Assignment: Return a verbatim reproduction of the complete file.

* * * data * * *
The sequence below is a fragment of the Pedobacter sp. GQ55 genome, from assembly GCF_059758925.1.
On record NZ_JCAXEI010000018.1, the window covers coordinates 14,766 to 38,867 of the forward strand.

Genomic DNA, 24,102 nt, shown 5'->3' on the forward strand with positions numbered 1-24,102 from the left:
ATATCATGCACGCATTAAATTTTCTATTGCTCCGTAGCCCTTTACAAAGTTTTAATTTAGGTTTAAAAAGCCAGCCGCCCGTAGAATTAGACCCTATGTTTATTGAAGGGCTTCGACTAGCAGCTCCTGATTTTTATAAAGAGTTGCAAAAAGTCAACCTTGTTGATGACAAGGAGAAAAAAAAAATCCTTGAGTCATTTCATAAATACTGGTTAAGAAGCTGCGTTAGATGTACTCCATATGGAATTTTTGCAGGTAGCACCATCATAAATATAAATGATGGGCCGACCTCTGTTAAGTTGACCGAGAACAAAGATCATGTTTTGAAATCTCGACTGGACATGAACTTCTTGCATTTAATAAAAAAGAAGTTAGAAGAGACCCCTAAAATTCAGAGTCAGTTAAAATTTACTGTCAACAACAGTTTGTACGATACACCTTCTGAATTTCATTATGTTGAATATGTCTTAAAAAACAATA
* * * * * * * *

The sequence below is a fragment of the Pedobacter sp. GQ55 genome, from assembly GCF_059758925.1.
On record NZ_JCAXEI010000018.1, the window covers coordinates 14,766 to 38,867 of the forward strand.

Genomic DNA, 24,102 nt, shown 5'->3' on the forward strand with positions numbered 1-24,102 from the left:
ATATCATGCACGCATTAAATTTTCTATTGCTCCGTAGCCCTTTACAAAGTTTTAATTTAGGTTTAAAAAGCCAGCCGCCCGTAGAATTAGACCCTATGTTTATTGAAGGGCTTCGACTAGCAGCTCCTGATTTTTATAAAGAGTTGCAAAAAGTCAACCTTGTTGATGACAAGGAGAAAAAAAAAATCCTTGAGTCATTTCATAAATACTGGTTAAGAAGCTGCGTTAGATGTACTCCATATGGAATTTTTGCAGGTAGCACCATCATAAATATAAATGATGGGCCGACCTCTGTTAAGTTGACCGAGAACAAAGATCATGTTTTGAAATCTCGACTGGACATGAACTTCTTGCATTTAATAAAAAAGAAGTTAGAAGAGACCCCTAAAATTCAGAGTCAGTTAAAATTTACTGTCAACAACAGTTTGTACGATACACCTTCTGAATTTCATTATGTTGAATATGTCTTAAAAAACAATA